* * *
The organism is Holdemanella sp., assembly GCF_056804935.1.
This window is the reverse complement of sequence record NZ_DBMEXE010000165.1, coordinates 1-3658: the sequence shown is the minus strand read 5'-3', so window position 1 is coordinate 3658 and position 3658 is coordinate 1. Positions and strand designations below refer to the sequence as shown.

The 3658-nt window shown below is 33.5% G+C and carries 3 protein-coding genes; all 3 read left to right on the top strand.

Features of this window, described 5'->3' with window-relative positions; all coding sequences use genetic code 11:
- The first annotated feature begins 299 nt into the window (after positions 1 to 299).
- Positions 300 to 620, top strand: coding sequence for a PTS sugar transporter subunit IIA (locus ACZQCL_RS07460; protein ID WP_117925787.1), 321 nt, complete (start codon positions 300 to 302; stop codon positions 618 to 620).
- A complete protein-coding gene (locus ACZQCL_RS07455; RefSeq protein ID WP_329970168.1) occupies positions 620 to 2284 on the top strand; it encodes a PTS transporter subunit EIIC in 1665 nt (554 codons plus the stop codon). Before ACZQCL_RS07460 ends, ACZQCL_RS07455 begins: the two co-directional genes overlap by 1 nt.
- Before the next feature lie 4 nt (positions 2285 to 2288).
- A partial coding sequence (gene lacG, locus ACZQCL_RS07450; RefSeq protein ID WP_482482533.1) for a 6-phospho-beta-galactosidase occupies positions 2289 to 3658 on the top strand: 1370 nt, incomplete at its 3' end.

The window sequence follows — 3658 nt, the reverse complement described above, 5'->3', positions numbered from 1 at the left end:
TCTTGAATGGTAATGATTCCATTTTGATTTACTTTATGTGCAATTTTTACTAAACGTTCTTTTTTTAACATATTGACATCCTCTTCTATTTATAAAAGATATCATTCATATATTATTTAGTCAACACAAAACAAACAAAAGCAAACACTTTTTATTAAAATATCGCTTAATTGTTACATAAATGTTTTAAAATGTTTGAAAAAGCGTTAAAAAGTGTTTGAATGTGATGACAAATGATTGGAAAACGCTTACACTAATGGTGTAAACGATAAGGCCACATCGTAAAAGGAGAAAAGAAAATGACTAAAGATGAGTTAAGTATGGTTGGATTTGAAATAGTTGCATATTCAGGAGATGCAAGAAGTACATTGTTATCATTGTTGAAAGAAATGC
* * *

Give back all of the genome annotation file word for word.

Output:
The organism is Holdemanella sp., assembly GCF_056804935.1.
This window is the reverse complement of sequence record NZ_DBMEXE010000165.1, coordinates 1-3658: the sequence shown is the minus strand read 5'-3', so window position 1 is coordinate 3658 and position 3658 is coordinate 1. Positions and strand designations below refer to the sequence as shown.

The 3658-nt window shown below is 33.5% G+C and carries 3 protein-coding genes; all 3 read left to right on the top strand.

Features of this window, described 5'->3' with window-relative positions; all coding sequences use genetic code 11:
- The first annotated feature begins 299 nt into the window (after positions 1 to 299).
- Positions 300 to 620, top strand: coding sequence for a PTS sugar transporter subunit IIA (locus ACZQCL_RS07460; protein ID WP_117925787.1), 321 nt, complete (start codon positions 300 to 302; stop codon positions 618 to 620).
- A complete protein-coding gene (locus ACZQCL_RS07455; RefSeq protein ID WP_329970168.1) occupies positions 620 to 2284 on the top strand; it encodes a PTS transporter subunit EIIC in 1665 nt (554 codons plus the stop codon). Before ACZQCL_RS07460 ends, ACZQCL_RS07455 begins: the two co-directional genes overlap by 1 nt.
- Before the next feature lie 4 nt (positions 2285 to 2288).
- A partial coding sequence (gene lacG, locus ACZQCL_RS07450; RefSeq protein ID WP_482482533.1) for a 6-phospho-beta-galactosidase occupies positions 2289 to 3658 on the top strand: 1370 nt, incomplete at its 3' end.

The window sequence follows — 3658 nt, the reverse complement described above, 5'->3', positions numbered from 1 at the left end:
TCTTGAATGGTAATGATTCCATTTTGATTTACTTTATGTGCAATTTTTACTAAACGTTCTTTTTTTAACATATTGACATCCTCTTCTATTTATAAAAGATATCATTCATATATTATTTAGTCAACACAAAACAAACAAAAGCAAACACTTTTTATTAAAATATCGCTTAATTGTTACATAAATGTTTTAAAATGTTTGAAAAAGCGTTAAAAAGTGTTTGAATGTGATGACAAATGATTGGAAAACGCTTACACTAATGGTGTAAACGATAAGGCCACATCGTAAAAGGAGAAAAGAAAATGACTAAAGATGAGTTAAGTATGGTTGGATTTGAAATAGTTGCATATTCAGGAGATGCAAGAAGTACATTGTTATCATTGTTGAAAGAAATGC